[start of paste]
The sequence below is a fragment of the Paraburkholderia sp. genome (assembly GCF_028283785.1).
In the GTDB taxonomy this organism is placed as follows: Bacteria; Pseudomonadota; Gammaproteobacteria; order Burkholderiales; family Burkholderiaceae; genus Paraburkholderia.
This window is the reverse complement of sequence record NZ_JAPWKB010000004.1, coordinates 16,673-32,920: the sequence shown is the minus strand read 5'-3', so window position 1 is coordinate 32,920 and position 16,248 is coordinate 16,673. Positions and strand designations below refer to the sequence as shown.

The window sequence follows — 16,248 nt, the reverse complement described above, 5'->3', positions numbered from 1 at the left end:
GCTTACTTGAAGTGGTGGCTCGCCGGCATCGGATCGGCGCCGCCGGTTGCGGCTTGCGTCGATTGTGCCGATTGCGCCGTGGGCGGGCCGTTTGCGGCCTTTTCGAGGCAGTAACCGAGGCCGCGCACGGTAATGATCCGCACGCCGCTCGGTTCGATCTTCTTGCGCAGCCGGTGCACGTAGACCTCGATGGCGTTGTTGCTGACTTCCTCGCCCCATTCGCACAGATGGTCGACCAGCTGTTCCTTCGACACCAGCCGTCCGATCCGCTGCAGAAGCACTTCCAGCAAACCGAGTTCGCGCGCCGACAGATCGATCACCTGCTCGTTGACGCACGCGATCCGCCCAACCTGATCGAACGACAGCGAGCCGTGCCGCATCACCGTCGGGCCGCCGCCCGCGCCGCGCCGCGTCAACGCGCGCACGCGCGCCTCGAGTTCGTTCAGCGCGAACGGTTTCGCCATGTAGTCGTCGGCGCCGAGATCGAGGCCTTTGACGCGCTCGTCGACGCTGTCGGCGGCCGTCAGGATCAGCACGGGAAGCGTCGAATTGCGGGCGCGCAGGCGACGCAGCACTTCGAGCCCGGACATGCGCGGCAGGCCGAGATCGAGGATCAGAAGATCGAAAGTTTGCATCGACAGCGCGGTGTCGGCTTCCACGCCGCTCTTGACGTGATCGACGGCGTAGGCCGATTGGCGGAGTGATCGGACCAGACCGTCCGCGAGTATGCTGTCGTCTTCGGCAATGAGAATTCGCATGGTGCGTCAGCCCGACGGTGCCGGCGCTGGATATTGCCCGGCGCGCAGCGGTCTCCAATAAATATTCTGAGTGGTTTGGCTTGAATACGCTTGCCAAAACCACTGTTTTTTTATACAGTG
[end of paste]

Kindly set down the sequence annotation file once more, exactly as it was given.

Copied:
The sequence below is a fragment of the Paraburkholderia sp. genome (assembly GCF_028283785.1).
In the GTDB taxonomy this organism is placed as follows: Bacteria; Pseudomonadota; Gammaproteobacteria; order Burkholderiales; family Burkholderiaceae; genus Paraburkholderia.
This window is the reverse complement of sequence record NZ_JAPWKB010000004.1, coordinates 16,673-32,920: the sequence shown is the minus strand read 5'-3', so window position 1 is coordinate 32,920 and position 16,248 is coordinate 16,673. Positions and strand designations below refer to the sequence as shown.

The window sequence follows — 16,248 nt, the reverse complement described above, 5'->3', positions numbered from 1 at the left end:
GCTTACTTGAAGTGGTGGCTCGCCGGCATCGGATCGGCGCCGCCGGTTGCGGCTTGCGTCGATTGTGCCGATTGCGCCGTGGGCGGGCCGTTTGCGGCCTTTTCGAGGCAGTAACCGAGGCCGCGCACGGTAATGATCCGCACGCCGCTCGGTTCGATCTTCTTGCGCAGCCGGTGCACGTAGACCTCGATGGCGTTGTTGCTGACTTCCTCGCCCCATTCGCACAGATGGTCGACCAGCTGTTCCTTCGACACCAGCCGTCCGATCCGCTGCAGAAGCACTTCCAGCAAACCGAGTTCGCGCGCCGACAGATCGATCACCTGCTCGTTGACGCACGCGATCCGCCCAACCTGATCGAACGACAGCGAGCCGTGCCGCATCACCGTCGGGCCGCCGCCCGCGCCGCGCCGCGTCAACGCGCGCACGCGCGCCTCGAGTTCGTTCAGCGCGAACGGTTTCGCCATGTAGTCGTCGGCGCCGAGATCGAGGCCTTTGACGCGCTCGTCGACGCTGTCGGCGGCCGTCAGGATCAGCACGGGAAGCGTCGAATTGCGGGCGCGCAGGCGACGCAGCACTTCGAGCCCGGACATGCGCGGCAGGCCGAGATCGAGGATCAGAAGATCGAAAGTTTGCATCGACAGCGCGGTGTCGGCTTCCACGCCGCTCTTGACGTGATCGACGGCGTAGGCCGATTGGCGGAGTGATCGGACCAGACCGTCCGCGAGTATGCTGTCGTCTTCGGCAATGAGAATTCGCATGGTGCGTCAGCCCGACGGTGCCGGCGCTGGATATTGCCCGGCGCGCAGCGGTCTCCAATAAATATTCTGAGTGGTTTGGCTTGAATACGCTTGCCAAAACCACTGTTTTTTTATACAGTG